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Liverpool: Made in Liverpool
a city on screen

Commerce and culture

Main image of Made in Liverpool

When Liverpool was founded in 1207 by the Charter of King John, its best friends would have described it as a small fishing village. As late as 1500, its population was still less than 3,000 and the town could have been walked across in three or four minutes. Liverpool profited from London's misfortune at the end of the Civil War. With Dutch ships in the River Thames, Plague and the Great Fire, business moved to where money could be made, and proceeded with in peace. Mr Smith brought his sugar refinery from London, and other small industries began to attach themselves to the town. In 1715, Thomas Steers build Liverpool's first dock, beginning the city's drive to economic power and pre-eminence. The main industry, almost the only industry in the 18th century, came from clay. The Herculaneum industry, with forty or fifty small companies, produced pottery which was much sought after. But they lost the industry to Staffordshire, the Midlands and Mr Wedgwood. By then, most employment was casual and connected to the ships and trade.

The first theatre opened in 1750, by the same Thomas Steers who had built the first dock, in the appropriately named Drury Lane. In 1772 came the Theatre Royal in what is now Williamson Square. The mid-19th century saw up to a dozen more theatres. The repertoire started with Shakespeare and the classics and descended to melodrama, music-hall, circuses and even tortoise racing. In the postwar gloom of 1946 there were four major Christmas pantomimes in four massive town centre theatres, with another half-dozen in suburban theatres, most playing to full houses. In 1911, the Playhouse repertory theatre opened, ultimately launching careers in London's West End, British films and Hollywood. The Everyman followed in 1964, and the city supported two reps through thick and thin, producing new work by native writers like Willy Russell and Alan Bleasdale, until the two joined towards the end of the last millennium.

In 1946, apart from the concerts at the Philharmonic Hall, which began in the 1840s, there were twelve chamber societies doing small classical works, quartets, trios and so on. These fared quite well, although most stopped during the war. By the early 1950s, small jazz clubs began to appear, with the now legendary Cavern arriving in 1957.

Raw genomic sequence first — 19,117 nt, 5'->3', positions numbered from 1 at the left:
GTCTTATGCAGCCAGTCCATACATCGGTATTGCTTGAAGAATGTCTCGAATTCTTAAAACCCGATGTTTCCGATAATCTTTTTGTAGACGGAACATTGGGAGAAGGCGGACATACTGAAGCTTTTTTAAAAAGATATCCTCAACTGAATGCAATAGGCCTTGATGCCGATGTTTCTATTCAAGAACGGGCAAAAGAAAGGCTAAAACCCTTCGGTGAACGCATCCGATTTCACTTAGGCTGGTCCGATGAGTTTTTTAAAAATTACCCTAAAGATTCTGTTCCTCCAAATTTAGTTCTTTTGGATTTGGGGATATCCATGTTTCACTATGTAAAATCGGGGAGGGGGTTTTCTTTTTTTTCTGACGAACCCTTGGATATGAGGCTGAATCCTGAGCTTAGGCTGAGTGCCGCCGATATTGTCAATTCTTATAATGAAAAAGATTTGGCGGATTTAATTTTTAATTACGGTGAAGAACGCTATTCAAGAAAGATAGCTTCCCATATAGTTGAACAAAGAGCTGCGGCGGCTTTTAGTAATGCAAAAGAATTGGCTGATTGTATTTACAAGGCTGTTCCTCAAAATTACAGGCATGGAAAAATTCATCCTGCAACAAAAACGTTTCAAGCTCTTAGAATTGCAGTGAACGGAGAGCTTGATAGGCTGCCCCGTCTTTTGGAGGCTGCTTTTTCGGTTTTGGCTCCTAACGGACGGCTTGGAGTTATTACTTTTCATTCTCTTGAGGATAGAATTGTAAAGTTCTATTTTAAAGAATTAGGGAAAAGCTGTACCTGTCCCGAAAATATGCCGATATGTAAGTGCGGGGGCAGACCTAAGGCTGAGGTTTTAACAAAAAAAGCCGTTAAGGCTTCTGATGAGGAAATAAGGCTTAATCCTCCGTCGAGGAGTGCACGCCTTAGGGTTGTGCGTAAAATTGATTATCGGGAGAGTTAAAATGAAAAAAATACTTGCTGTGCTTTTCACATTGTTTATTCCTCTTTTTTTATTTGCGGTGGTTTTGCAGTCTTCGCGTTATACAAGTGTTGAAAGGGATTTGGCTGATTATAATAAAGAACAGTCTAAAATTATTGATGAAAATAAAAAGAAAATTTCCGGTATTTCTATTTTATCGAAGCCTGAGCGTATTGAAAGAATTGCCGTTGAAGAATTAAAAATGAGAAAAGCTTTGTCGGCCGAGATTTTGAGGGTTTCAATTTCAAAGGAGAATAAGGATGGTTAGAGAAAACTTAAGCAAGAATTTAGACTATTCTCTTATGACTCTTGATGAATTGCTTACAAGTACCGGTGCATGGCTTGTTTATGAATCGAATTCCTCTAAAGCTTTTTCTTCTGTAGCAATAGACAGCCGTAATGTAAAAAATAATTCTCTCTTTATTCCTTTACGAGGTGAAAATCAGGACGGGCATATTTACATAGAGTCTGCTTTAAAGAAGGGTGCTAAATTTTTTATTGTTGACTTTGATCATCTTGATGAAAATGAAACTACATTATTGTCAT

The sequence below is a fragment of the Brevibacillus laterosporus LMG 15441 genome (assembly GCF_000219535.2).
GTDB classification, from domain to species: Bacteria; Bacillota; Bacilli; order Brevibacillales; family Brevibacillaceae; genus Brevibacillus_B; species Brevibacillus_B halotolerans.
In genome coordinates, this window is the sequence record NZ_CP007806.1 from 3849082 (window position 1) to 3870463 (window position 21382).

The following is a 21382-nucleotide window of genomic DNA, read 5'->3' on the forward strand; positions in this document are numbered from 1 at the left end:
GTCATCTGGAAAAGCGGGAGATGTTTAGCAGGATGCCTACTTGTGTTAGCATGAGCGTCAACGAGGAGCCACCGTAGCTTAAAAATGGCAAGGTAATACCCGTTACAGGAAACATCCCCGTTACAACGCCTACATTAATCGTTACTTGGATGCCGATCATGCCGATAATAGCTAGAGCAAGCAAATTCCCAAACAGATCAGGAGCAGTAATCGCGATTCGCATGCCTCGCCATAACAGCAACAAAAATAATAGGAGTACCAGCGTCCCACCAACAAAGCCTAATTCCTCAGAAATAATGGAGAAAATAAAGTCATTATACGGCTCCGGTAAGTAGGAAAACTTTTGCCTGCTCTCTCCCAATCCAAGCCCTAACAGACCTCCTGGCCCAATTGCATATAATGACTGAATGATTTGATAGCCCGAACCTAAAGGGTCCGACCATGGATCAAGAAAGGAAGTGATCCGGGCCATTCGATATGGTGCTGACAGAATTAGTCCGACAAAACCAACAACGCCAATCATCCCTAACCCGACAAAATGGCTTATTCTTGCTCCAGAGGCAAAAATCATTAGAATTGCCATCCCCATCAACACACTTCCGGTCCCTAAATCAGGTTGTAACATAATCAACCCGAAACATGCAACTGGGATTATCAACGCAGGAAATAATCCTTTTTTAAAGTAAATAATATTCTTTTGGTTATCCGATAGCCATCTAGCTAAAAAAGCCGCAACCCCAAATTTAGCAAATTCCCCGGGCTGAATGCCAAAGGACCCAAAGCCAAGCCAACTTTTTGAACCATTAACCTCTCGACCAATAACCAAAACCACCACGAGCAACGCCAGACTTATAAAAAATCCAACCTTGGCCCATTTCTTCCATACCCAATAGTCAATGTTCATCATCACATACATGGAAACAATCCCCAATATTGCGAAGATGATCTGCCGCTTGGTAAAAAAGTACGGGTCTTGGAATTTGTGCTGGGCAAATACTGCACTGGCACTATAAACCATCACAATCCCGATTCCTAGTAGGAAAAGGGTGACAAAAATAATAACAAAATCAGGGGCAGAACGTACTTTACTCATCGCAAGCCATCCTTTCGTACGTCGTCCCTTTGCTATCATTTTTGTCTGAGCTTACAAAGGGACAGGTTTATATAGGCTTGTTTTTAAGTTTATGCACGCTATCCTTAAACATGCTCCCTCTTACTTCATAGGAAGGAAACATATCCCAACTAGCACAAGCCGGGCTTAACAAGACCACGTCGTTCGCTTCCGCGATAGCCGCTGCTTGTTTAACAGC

The industrial situation remained largely stable until the decline of the port, which began, perhaps, in 1907, when the shipping lines moved their main offices to Southampton. The great waterfront buildings, often seen as evidence of the city's great progress, were in fact an answer to its decline, as was the Gladstone Dock of 1927, beaten by docks in Southampton and London. The rise of industry was as a result of that decline, and a decision of the 1950s. Ford's of Halewood, Yorkshire Imperial Metals, the English Electric Company, the Automatic Telephone Exchange Company and others brought manufacturing and jobs. The port remains, in the volume of cargo it carries, a significant enterprise. The factories have nearly gone, and yet somehow or other, the Liverpool population has found itself a niche - and work.

The theatres survive, although fewer than there once were. Concerts are often now limited to the 'Phil', although chamber concerts are thriving again at the reopened St George's Hall. The cultural effort of the 19th century was an attempt to civilise the town, to make it, as the historian Picton said, more than a collection of docks and warehouses. Today, that culture is an attempt to hold onto a civilisation, to keep the best people in the city and to remind people that the city will survive on its economic and its cultural wealth.

There was a Liverpool Academy of Arts from 1774 (reconstituted in 1810), its collections based on a donation of Italian paintings by the 18th-century historian David Roscoe. Internal divisions in the 1850s saw a split into a kind of traditional academy and a new artists' academy, which continued into the 19th century. The Walker Art Gallery was given to them by the brewer Sir Andrew Barker Walker in 1877, and remains one of England's finest provincial galleries, with works including Liverpool's most celebrated painter, George Stubbs. In the 20th century, the John Moores' exhibitions encouraged many young artists to come to the city.

Liverpool, of course, is known for its humour, and the city had a thriving variety tradition, from which came such figures as Rob Wilton and Tommy Handley, whose death in 1949 had an impact comparable to that of Winston Churchill thanks to the extraordinary popularity of his radio programme It's That Man Again (ITMA). Other celebrated Liverpool comedians included Ted Ray, Arthur Askey and Jimmy Tarbuck, but none has had the staying power of the great Ken Dodd, still going strong in his eighties.

Steve Binns

Related Films and TV programmes

Thumbnail image of Cementation (1956-7)Cementation (1956-7)

The building of Tate & Lyle's sugar silo in Liverpool

Thumbnail image of Tomorrow's Merseysiders (1974)Tomorrow's Merseysiders (1974)

Life around Liverpool and the tale of its two newspapers

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Documentary celebrating Liverpool's industrial and commercial growth

Thumbnail image of Brookside (1982-2003)Brookside (1982-2003)

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Classic Liverpool sitcom about two young women sharing a bedsit

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